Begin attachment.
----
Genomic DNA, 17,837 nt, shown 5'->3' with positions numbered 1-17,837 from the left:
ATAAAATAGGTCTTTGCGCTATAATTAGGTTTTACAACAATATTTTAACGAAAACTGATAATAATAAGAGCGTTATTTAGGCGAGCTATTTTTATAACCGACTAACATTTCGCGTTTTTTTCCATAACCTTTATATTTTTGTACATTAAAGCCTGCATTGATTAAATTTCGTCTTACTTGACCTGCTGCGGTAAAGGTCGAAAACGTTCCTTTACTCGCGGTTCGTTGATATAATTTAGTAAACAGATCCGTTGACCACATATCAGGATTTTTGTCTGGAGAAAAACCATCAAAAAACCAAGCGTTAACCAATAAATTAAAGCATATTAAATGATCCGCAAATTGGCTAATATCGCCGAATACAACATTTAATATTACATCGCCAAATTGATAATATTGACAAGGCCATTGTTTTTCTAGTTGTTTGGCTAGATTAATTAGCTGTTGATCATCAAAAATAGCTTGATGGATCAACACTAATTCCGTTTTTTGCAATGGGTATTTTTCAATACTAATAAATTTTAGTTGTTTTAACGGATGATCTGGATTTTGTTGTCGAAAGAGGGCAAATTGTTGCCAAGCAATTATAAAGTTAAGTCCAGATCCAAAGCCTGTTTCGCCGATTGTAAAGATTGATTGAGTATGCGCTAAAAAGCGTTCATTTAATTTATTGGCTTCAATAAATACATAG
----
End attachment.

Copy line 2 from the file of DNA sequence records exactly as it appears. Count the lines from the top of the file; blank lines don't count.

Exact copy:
ATAAAATAGGTCTTTGCGCTATAATTAGGTTTTACAACAATATTTTAACGAAAACTGATAATAATAAGAGCGTTATTTAGGCGAGCTATTTTTATAACCGACTAACATTTCGCGTTTTTTTCCATAACCTTTATATTTTTGTACATTAAAGCCTGCATTGATTAAATTTCGTCTTACTTGACCTGCTGCGGTAAAGGTCGAAAACGTTCCTTTACTCGCGGTTCGTTGATATAATTTAGTAAACAGATCCGTTGACCACATATCAGGATTTTTGTCTGGAGAAAAACCATCAAAAAACCAAGCGTTAACCAATAAATTAAAGCATATTAAATGATCCGCAAATTGGCTAATATCGCCGAATACAACATTTAATATTACATCGCCAAATTGATAATATTGACAAGGCCATTGTTTTTCTAGTTGTTTGGCTAGATTAATTAGCTGTTGATCATCAAAAATAGCTTGATGGATCAACACTAATTCCGTTTTTTGCAATGGGTATTTTTCAATACTAATAAATTTTAGTTGTTTTAACGGATGATCTGGATTTTGTTGTCGAAAGAGGGCAAATTGTTGCCAAGCAATTATAAAGTTAAGTCCAGATCCAAAGCCTGTTTCGCCGATTGTAAAGATTGATTGAGTATGCGCTAAAAAGCGTTCATTTAATTTATTGGCTTCAATAAATACATAG